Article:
Growth in throughput for Port of Rotterdam
In the first half of 2012, 222 million tonnes of cargo was handled in the port of Rotterdam, 3.2% up on the first half of 2011. Incoming trade rose by 1% to 155 million tonnes and outgoing trade by 8% to 66 million tonnes. Bulk throughput increased by 5% to 147 million tonnes and container throughput was 2% up at 63 million tonnes. Less general cargo was handled: down 8% to 12 million tonnes. Less agribulk (-11%), iron ore and scrap (-15%), other dry bulk (-9%) and other general cargo (-25%) were imported and exported. The other types of cargo were up: coal (+2%), crude oil (+10%), mineral oil products (+14%), other liquid bulk (+6%), roll on/roll off (+1%) and containers (+2%). In numbers, container throughput fell by close on 2% to 5.9 million TEU (20-foot units).
Hans Smits, Port of Rotterdam Authority CEO: ‘The port of Rotterdam got off to a good start, with slightly higher than expected growth in throughput. This is in line with the recent report from Statistics Netherlands, in which the economic growth is attributed primarily to exports outside the EU. By far the majority of this travels via the port of Rotterdam. The national picture also corresponds with that of the port when it comes to products: an increase in the refining and handling of crude oil and oil products, as well as container throughput is benefiting from the good export performance of Dutch and German industry. I expect throughput over the year as a whole to show modest growth of around one per cent
Like throughput, the construction of the Second Maasvlakte is developing well. One of this year’s two critical moments, the closure of the seawall, went perfectly. I have every confidence that the same will apply to the rerouting of the infrastructure and the start of the digging through of the Yangtsehaven in October. The construction on the RWG and APMT container terminals marks the actual beginning of corporate investment on the land expansion. In the existing port area there is ongoing investment, with large projects in refining, chemicals, tank storage and energy. In total, the business sector will be investing almost € 11 billion in the port area during the period 2011 up to and including 2015. This is evidence of confidence in the port of Rotterdam, and also positive expectations regarding the economic developments and integration of Europe. It is crucial for us all that some quick, clear political decisions are made on these aspects.’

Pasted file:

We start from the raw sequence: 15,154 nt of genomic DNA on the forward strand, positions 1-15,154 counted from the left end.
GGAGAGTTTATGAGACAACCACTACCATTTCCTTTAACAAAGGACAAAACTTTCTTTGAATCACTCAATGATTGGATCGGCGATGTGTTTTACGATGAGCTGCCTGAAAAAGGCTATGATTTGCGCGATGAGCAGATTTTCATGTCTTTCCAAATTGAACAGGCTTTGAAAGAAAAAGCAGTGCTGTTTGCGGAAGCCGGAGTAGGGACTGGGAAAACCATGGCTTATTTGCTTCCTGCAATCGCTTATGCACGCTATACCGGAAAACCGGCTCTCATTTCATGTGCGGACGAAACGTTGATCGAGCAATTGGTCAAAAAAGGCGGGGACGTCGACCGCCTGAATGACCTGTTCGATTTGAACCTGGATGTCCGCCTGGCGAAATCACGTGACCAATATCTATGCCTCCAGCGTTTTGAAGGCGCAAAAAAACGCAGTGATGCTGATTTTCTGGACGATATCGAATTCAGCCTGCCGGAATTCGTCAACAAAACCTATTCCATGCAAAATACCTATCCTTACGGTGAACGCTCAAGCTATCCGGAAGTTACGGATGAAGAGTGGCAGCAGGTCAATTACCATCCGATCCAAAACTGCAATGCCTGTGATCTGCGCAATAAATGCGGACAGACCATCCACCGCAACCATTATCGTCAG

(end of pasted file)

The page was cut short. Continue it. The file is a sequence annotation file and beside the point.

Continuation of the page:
The total amount of dry bulk fell by 8.7% to 39.4 million tonnes. Agribulk (grains, seeds, animal feed ingredients) throughput was down by a tenth to 4.1 million tonnes. Due to increases in the price of products on the world market, customers utilised their stocks. Also, a few packages won from Amsterdam last year were lost again.
12.9 million tonnes of coal (+1.9%) were handled. Despite the declining flow of ores, imports of cokes coal were up, due to the closure of a coke mine in Germany.
ThyssenKrupp also focused European coke imports on the EECV terminal. Weak imports of coal for energy in the spring will probably continue in the summer. As a result of the increasing availability of sustainable energy, coal is becoming more season-bound. Demand will probably increase again later in the year.
Throughput of ores and scrap fell by 15.1% to 16.4 million tonnes. The production of raw steel is falling due to a decrease in demand as a result of the ailing economy. Utilisation of the blast furnaces in the hinterland is expected to decline this year to 85%. Two steel plants have already closed and Arcelor does not rule out more shutdowns. At ThyssenKrupp, a furnace is being overhauled. Exports of scrap rose in the first half of the year due to the persistently high demand from the Turkish steel industry.